On promises no one made


There is a girl at the coffee shop with her mother. She is ten or eleven, and dressed in the way girls her age dress, with flip-flops on (it is a warm afternoon) and pink polish on her toes. She has a thick book under her arm, held casually in the way that makes me sure she is accustomed to carrying books under her arm, and I do what I always do, which is to crane my neck to see what she’s reading.

It happens to be Mockingjay, the third in the Hunger Games series of YA books. A few years ago the girls her age were all reading Twilight.

And it is in that moment that I am ambushed by a hard and lonesome ache, that fierce desire to have a normal child, to be the mother of a daughter for whom the pediatrician doesn’t scrawl obviously retarded across her H&P every single time, as if we might not know otherwise.

To not know what I know, to not have spent the last fourteen years in hospitals, to be like other people get to be. For one goddamned day. Just one.

Because, you know, I get so tired. Everything’s a fight, every goddamned thing, and if I am forced to explain why we have to answer people when they say hello to us at the grocery store one more time, I will lose my fucking mind. If I have to have one more conversation with a doctor who thinks my daughter is such a fascinating case, and wow, why didn’t someone diagnose that Chiari malformation a long time before now. If I have to refrain from hitting a jackass who mocks Jessica while I’m standing right there, because I’m supposed to rise above it all.

I reach my breaking point right there in the coffee shop. When I was younger, I would have done this in a spectacular way, and people would have known it for miles around, but not today. Today I just leave. I know I am fragile at the moment and I don’t really feel like bursting into tears in front of random strangers, so out I go, right into the path of a good friend and her family, her normal family, and I swear to zeus I would just kill myself now if I had an implement handy. I know my friend is not unscathed – you cannot get to be this age unharmed, and if you have somehow managed it, you are doing life wrong – and yet it is the last thing I need to see, on a day full of last straws, a happy, normal family. On most days it makes me smile, because on most days I am sane, but not today.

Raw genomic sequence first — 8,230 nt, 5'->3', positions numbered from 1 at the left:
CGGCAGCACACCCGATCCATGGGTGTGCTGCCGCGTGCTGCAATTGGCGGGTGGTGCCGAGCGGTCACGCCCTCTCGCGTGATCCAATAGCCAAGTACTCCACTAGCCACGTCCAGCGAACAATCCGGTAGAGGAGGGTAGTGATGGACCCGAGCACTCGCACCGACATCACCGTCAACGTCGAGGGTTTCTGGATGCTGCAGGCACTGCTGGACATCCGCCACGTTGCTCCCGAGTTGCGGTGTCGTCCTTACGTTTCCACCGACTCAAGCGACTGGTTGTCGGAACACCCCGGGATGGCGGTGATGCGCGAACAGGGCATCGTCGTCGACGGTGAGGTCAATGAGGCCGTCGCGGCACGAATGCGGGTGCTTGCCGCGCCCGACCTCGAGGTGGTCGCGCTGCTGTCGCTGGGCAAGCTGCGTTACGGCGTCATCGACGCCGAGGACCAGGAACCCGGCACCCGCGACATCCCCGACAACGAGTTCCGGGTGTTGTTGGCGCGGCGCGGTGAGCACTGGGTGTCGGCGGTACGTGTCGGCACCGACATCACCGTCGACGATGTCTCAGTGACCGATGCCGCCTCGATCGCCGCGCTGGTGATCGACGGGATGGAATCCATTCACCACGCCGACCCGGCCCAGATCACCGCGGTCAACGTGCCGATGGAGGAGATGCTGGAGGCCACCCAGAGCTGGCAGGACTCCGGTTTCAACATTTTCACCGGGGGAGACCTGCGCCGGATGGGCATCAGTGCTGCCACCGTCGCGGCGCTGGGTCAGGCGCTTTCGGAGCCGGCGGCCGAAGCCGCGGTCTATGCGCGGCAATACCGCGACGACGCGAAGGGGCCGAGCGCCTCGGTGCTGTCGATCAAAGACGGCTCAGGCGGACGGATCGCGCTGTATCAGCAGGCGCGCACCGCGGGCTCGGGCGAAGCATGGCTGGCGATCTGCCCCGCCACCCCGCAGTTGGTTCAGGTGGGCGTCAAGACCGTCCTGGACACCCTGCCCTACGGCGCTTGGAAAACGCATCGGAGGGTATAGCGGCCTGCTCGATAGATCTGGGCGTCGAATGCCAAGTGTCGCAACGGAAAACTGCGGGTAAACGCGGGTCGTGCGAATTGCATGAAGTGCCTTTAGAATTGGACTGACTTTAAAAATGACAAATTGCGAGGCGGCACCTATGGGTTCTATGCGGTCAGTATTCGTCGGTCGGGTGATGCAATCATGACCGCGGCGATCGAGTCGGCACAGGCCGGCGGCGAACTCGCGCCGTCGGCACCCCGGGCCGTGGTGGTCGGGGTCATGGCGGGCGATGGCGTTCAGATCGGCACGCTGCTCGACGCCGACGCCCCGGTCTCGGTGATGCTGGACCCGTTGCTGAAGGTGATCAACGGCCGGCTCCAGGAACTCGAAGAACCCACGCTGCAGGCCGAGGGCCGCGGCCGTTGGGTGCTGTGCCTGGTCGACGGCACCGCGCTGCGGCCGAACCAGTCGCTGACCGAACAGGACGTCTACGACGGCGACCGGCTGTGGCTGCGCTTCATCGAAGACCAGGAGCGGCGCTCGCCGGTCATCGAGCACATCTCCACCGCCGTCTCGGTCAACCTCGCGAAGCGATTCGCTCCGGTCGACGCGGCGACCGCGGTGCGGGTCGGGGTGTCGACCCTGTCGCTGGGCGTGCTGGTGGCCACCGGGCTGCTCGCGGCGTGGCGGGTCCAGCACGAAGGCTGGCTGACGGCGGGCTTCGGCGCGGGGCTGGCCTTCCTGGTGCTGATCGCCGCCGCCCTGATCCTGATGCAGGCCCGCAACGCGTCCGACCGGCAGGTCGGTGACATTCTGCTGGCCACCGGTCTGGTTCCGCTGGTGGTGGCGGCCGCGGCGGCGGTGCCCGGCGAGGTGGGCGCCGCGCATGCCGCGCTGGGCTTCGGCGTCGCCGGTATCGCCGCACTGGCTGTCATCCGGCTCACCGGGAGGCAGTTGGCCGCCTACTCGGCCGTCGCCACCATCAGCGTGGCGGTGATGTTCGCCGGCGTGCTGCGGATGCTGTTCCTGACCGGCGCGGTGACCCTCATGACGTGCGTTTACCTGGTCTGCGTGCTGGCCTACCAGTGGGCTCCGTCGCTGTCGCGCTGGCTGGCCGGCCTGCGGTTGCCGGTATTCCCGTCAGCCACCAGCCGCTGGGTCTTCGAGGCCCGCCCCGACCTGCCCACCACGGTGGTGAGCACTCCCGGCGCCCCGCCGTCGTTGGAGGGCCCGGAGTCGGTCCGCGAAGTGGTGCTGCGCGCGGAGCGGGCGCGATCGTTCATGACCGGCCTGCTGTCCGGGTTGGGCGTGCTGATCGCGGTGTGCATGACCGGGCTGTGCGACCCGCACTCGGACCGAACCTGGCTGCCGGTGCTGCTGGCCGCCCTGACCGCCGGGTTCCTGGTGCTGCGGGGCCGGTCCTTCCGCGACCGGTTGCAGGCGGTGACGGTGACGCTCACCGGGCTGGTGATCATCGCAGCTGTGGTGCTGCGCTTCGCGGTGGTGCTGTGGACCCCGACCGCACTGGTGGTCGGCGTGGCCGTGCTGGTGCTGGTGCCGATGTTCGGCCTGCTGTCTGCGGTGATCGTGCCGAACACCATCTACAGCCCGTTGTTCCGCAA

I make it home before I start to cry, but the crying doesn’t even help. I can’t work up any sort of righteous “why me?” because, I don’t know, why shouldn’t it be me? Who is entitled to let this cup pass by? I have never known.

So I don’t ask “why me?” anymore, I just wish sometimes that it wasn’t me, and yet I can’t even wallow in that very well, because it’s such a pointless endeavor, it’s like being upset that you weren’t born blonde, and in Malibu. It’s the kind of thing a six-year-old closes her eyes and makes a wish about before she blows out the candles, the last birthday she’ll ever have when she can still believe there might be a little magic left in the world.

So the crying doesn’t help the ache, but neither do any of the usual panaceas: you get what you get, it is what it is, at least you’re not married to Newt Gingrich, no one promised you a rose garden, you could be trying to do this in Basra.

Through the stupid, thankless tears – I used to be so much better at feeling sorry for myself – I see the tulips that Jessica got me for my birthday, or actually the tulips that I got me for my birthday, because Jessica insisted: Your favorite is purple but they only have yellow. And yellow tulips are better than no tulips. And anyway yellow always reminds you of sunshine, doesn’t it, Mama?

They are all things I have said to her, things she can remember the way she can’t remember to say hello to someone who sees her in the grocery store, and I think of what an odd little duck she is, and it is entirely possible that if she could remember about the people in the grocery store, she would forget about the flowers. And the flowers bring me more joy than any number of random acquaintances in the grocery store, and so maybe I do want to be me today, after all, and to hell with being normal. I suspect I’d suck at it anyway.

1 comment

  1. I have walked this journey for two years now. It is a heartbreaking and desolate one. A march through the desert with landmines hidden in every sandy dune. And, while I walk with a tiny hand in mine, sand rubbing at my feet, the fiery heat of Hell at my back and explosives threatening every step, my friends sit safely enjoying the oasis. On most days, I can indignantly proclaim that no matter how many mines we step on, no matter how many times our world is blown to bits, no matter how many times I become delirious with grief, pity or mere exhaustion, I would rather suffer this Hell with that precious hand in mine then sit in that sickeningly happy, comfortable oasis without her. But those days seem few and far between lately. We are too busy dealing with the damn landmines.

    Thank you for showing me a glimpse of the future. I'm glad to know that come what may the feeling that you would not trade her for the world does not disappear. And, you are totally right–no one should have to suffer through a marriage to Newt Gingrich.

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